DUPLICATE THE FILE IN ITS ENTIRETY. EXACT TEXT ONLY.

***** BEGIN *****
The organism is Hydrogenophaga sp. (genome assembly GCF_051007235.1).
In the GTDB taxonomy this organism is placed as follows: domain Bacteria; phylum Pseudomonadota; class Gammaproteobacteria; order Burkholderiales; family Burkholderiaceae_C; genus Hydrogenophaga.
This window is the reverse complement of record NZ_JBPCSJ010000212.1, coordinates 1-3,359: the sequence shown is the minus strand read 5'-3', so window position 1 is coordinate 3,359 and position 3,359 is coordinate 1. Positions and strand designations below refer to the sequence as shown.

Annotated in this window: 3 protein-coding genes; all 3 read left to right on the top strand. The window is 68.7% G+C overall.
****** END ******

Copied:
The organism is Hydrogenophaga sp. (genome assembly GCF_051007235.1).
In the GTDB taxonomy this organism is placed as follows: domain Bacteria; phylum Pseudomonadota; class Gammaproteobacteria; order Burkholderiales; family Burkholderiaceae_C; genus Hydrogenophaga.
This window is the reverse complement of record NZ_JBPCSJ010000212.1, coordinates 1-3,359: the sequence shown is the minus strand read 5'-3', so window position 1 is coordinate 3,359 and position 3,359 is coordinate 1. Positions and strand designations below refer to the sequence as shown.

Annotated in this window: 3 protein-coding genes; all 3 read left to right on the top strand. The window is 68.7% G+C overall.